The present invention satisfies these needs, as well as others.
The present invention discloses a method of fiber grating loop ringdown (FGLRD) and apparatus including one or more fiber grating ringdown loops for temperature sensing in which a fiber Bragg-grating (FBG) or a long period grating (LPG) serves as the sensing element and is exposed to temperature changes. Conceptually different from current FBG-based temperature sensors, the temperature sensors based on the methods and apparatus as disclosed in the present invention senses temperature by measuring a time constant, namely, ringdown time. An FBG or LPG written in a section of single mode fiber, which forms a fiber grating loop, utilizes the broad wing areas (i.e., high transmission, rather than high reflectance of the FBG) of the grating's bandwidth as a wavelength dependent attenuator of the light transmission, taking into account particular levels of transmission rates. In this way, an FGLRD apparatus is formed. The unique feature of the temperature sensor is that it measures time constants (ringdown times) to determine temperatures. The potential advantages of the FGLRD temperature sensors as disclosed in the present invention over current optical fiber temperature sensors is high accuracy/sensitivity, large measuring dynamic range, high pressure tolerance, and low costs.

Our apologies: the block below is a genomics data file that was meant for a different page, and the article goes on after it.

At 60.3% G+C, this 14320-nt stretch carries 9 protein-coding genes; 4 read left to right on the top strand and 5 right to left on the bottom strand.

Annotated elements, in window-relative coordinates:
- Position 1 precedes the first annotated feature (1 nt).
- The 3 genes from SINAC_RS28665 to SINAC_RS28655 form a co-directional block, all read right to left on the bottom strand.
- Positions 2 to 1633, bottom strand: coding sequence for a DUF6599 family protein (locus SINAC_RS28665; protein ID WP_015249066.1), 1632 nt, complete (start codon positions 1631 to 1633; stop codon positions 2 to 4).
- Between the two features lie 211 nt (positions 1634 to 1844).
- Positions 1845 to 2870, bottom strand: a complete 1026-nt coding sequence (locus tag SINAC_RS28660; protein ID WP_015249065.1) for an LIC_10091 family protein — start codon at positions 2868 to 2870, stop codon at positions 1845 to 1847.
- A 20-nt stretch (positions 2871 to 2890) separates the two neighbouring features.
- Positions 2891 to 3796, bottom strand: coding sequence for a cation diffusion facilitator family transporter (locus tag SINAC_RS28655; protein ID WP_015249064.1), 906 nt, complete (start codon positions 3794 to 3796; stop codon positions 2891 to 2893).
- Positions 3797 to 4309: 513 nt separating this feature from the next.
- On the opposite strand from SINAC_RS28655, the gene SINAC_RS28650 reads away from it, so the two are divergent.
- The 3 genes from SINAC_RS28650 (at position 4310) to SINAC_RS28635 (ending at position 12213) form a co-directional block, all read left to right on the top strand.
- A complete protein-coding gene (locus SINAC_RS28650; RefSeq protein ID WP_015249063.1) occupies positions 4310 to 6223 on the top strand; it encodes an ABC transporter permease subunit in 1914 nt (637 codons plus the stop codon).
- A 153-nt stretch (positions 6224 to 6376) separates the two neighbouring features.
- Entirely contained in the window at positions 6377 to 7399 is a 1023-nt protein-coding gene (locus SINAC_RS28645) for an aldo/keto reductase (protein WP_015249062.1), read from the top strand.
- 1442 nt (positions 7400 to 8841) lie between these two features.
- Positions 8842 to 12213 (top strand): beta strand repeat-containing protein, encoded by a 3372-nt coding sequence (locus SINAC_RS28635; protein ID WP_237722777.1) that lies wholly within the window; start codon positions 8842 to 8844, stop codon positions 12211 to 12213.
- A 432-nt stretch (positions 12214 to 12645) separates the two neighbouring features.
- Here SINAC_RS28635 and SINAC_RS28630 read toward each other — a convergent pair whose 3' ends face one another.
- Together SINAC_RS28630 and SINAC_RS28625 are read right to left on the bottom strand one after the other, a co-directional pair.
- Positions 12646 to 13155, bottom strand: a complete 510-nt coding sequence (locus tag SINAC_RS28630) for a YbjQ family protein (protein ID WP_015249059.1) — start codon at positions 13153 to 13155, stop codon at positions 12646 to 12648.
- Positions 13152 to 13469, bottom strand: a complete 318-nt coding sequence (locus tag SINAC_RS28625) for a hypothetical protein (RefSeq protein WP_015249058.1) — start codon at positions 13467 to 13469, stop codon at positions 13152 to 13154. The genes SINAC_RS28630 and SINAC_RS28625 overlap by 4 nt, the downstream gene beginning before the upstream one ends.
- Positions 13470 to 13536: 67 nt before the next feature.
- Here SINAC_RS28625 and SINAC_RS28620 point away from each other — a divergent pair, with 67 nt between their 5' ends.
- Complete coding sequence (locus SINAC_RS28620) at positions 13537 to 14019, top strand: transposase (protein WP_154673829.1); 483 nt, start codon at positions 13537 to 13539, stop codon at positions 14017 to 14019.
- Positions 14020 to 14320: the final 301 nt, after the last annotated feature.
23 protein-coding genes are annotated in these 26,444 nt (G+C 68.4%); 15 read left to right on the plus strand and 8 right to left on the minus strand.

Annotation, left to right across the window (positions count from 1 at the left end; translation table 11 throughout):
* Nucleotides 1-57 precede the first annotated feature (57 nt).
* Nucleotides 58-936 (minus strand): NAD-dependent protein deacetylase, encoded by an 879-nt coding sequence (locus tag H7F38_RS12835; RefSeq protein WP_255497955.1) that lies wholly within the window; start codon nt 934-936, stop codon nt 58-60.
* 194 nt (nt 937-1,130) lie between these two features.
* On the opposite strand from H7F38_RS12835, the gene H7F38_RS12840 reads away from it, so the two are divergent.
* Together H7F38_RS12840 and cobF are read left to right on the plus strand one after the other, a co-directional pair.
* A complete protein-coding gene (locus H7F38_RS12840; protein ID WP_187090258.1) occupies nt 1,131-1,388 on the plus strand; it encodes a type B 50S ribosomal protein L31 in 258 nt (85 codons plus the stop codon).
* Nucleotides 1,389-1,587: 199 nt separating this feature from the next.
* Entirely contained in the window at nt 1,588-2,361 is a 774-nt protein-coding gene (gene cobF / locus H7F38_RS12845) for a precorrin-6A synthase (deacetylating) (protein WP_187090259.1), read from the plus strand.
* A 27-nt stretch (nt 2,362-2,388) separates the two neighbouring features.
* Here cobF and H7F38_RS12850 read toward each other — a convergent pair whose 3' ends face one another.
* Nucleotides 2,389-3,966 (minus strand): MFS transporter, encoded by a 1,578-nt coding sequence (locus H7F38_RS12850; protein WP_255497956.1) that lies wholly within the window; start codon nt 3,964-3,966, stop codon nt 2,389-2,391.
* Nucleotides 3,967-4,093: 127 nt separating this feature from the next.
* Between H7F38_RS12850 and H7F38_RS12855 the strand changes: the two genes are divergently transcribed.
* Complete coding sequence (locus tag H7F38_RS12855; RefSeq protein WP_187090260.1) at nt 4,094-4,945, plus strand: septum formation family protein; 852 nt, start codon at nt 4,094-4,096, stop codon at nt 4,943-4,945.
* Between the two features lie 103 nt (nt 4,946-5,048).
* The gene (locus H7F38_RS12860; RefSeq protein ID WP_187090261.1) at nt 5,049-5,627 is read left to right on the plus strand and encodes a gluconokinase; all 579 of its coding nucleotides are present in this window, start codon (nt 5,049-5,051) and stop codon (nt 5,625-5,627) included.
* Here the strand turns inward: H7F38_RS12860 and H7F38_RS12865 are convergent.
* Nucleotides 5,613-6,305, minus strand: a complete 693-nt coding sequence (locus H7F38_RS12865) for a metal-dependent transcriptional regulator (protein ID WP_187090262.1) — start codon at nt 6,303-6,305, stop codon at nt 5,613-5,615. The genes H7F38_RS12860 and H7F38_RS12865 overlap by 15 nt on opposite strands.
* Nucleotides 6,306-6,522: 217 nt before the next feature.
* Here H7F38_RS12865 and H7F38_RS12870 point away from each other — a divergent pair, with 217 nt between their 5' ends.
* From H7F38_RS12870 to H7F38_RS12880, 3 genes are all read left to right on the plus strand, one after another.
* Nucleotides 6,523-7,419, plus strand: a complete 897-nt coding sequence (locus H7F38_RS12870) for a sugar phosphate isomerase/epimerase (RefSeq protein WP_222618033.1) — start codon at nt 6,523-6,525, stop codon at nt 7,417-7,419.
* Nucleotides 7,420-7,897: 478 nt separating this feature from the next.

In one embodiment, an apparatus is disclosed which includes a coherent light source, a first coupler configured to receive light from the light source, a second coupler, a detector connected to the second coupler, a data acquisition system connected to the detector, and a first fiber grating, where the first and second couplers are in optical communication with each other along one or more light paths, and wherein at least one light path comprises the first fiber grating, the light paths being configured such that a fiber grading ringdown loop is formed between the first and second coupler.
In another related aspect, the grating is a fiber-Bragg grating (FBG) or a long period grating (LPG).
Further, the apparatus may include couplers which are fiber optic couplers and an adaptor which is a fiber optic adaptor. Moreover, the coherent light source includes, but is not limited to, a temperature controlled diode laser, external cavity diode laser, continuous pulse laser, or quantum cascade laser.
In another related aspect, the reflectance of a grating may be from about 10% to about 99.999%, where the reflectance of the grating is wavelength dependent. In a further related aspect, the transmittance of a grating may be from about 10% to about 99.999%, where the transmittance of the grating is wavelength dependent. In a further related aspect, the grating bandwidth can be from 0.05 nm to 100 nm, 0.05 nm to 150 nm, or 0.05 nm to 200 nm.
Further, each of the two fiber couplers may be a 2×1, 2×2, 3×1, 3×2, or 4×1 fiber coupler, and the device may possess two or more couplers, where couplers are of similar structure or differing structure. In a related aspect, each fiber coupler may have a fiber coupler tap ratio range from about 1:99 to about 99:1.